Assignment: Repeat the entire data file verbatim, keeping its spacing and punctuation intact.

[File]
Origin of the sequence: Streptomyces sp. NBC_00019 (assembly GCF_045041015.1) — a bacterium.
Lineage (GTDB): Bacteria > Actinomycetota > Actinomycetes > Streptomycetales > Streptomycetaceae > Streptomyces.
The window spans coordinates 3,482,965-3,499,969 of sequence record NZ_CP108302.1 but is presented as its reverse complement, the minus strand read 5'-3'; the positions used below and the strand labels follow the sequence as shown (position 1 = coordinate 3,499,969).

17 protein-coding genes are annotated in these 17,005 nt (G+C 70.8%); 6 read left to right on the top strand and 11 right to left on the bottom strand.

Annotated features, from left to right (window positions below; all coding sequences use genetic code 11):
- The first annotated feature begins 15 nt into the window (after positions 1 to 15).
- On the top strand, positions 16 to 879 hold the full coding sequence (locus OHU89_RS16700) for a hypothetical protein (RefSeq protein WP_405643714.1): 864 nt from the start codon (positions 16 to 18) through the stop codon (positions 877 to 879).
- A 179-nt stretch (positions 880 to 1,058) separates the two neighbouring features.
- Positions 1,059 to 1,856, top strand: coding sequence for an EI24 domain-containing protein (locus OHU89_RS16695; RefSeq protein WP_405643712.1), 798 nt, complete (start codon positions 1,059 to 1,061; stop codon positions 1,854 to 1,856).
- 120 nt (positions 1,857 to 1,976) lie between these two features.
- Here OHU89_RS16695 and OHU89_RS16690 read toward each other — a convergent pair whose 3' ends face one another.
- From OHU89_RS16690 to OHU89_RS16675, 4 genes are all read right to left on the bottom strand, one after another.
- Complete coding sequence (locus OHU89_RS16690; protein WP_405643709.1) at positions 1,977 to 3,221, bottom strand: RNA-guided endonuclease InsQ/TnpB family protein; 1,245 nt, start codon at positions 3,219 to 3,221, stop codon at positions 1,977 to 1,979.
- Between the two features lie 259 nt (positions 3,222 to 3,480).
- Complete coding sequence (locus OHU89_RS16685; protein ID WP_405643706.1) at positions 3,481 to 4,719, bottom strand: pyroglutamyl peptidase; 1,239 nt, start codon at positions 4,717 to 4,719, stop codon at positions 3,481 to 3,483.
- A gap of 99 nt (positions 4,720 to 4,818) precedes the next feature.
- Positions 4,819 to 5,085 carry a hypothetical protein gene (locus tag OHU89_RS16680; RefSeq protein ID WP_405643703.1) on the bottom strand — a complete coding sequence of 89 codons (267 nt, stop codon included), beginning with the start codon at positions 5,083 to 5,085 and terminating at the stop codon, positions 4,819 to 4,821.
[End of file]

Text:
Origin of the sequence: Streptomyces sp. NBC_00019 (assembly GCF_045041015.1) — a bacterium.
Lineage (GTDB): Bacteria > Actinomycetota > Actinomycetes > Streptomycetales > Streptomycetaceae > Streptomyces.
The window spans coordinates 3,482,965-3,499,969 of sequence record NZ_CP108302.1 but is presented as its reverse complement, the minus strand read 5'-3'; the positions used below and the strand labels follow the sequence as shown (position 1 = coordinate 3,499,969).

17 protein-coding genes are annotated in these 17,005 nt (G+C 70.8%); 6 read left to right on the top strand and 11 right to left on the bottom strand.

Annotated features, from left to right (window positions below; all coding sequences use genetic code 11):
- The first annotated feature begins 15 nt into the window (after positions 1 to 15).
- On the top strand, positions 16 to 879 hold the full coding sequence (locus OHU89_RS16700) for a hypothetical protein (RefSeq protein WP_405643714.1): 864 nt from the start codon (positions 16 to 18) through the stop codon (positions 877 to 879).
- A 179-nt stretch (positions 880 to 1,058) separates the two neighbouring features.
- Positions 1,059 to 1,856, top strand: coding sequence for an EI24 domain-containing protein (locus OHU89_RS16695; RefSeq protein WP_405643712.1), 798 nt, complete (start codon positions 1,059 to 1,061; stop codon positions 1,854 to 1,856).
- 120 nt (positions 1,857 to 1,976) lie between these two features.
- Here OHU89_RS16695 and OHU89_RS16690 read toward each other — a convergent pair whose 3' ends face one another.
- From OHU89_RS16690 to OHU89_RS16675, 4 genes are all read right to left on the bottom strand, one after another.
- Complete coding sequence (locus OHU89_RS16690; protein WP_405643709.1) at positions 1,977 to 3,221, bottom strand: RNA-guided endonuclease InsQ/TnpB family protein; 1,245 nt, start codon at positions 3,219 to 3,221, stop codon at positions 1,977 to 1,979.
- Between the two features lie 259 nt (positions 3,222 to 3,480).
- Complete coding sequence (locus OHU89_RS16685; protein ID WP_405643706.1) at positions 3,481 to 4,719, bottom strand: pyroglutamyl peptidase; 1,239 nt, start codon at positions 4,717 to 4,719, stop codon at positions 3,481 to 3,483.
- A gap of 99 nt (positions 4,720 to 4,818) precedes the next feature.
- Positions 4,819 to 5,085 carry a hypothetical protein gene (locus tag OHU89_RS16680; RefSeq protein ID WP_405643703.1) on the bottom strand — a complete coding sequence of 89 codons (267 nt, stop codon included), beginning with the start codon at positions 5,083 to 5,085 and terminating at the stop codon, positions 4,819 to 4,821.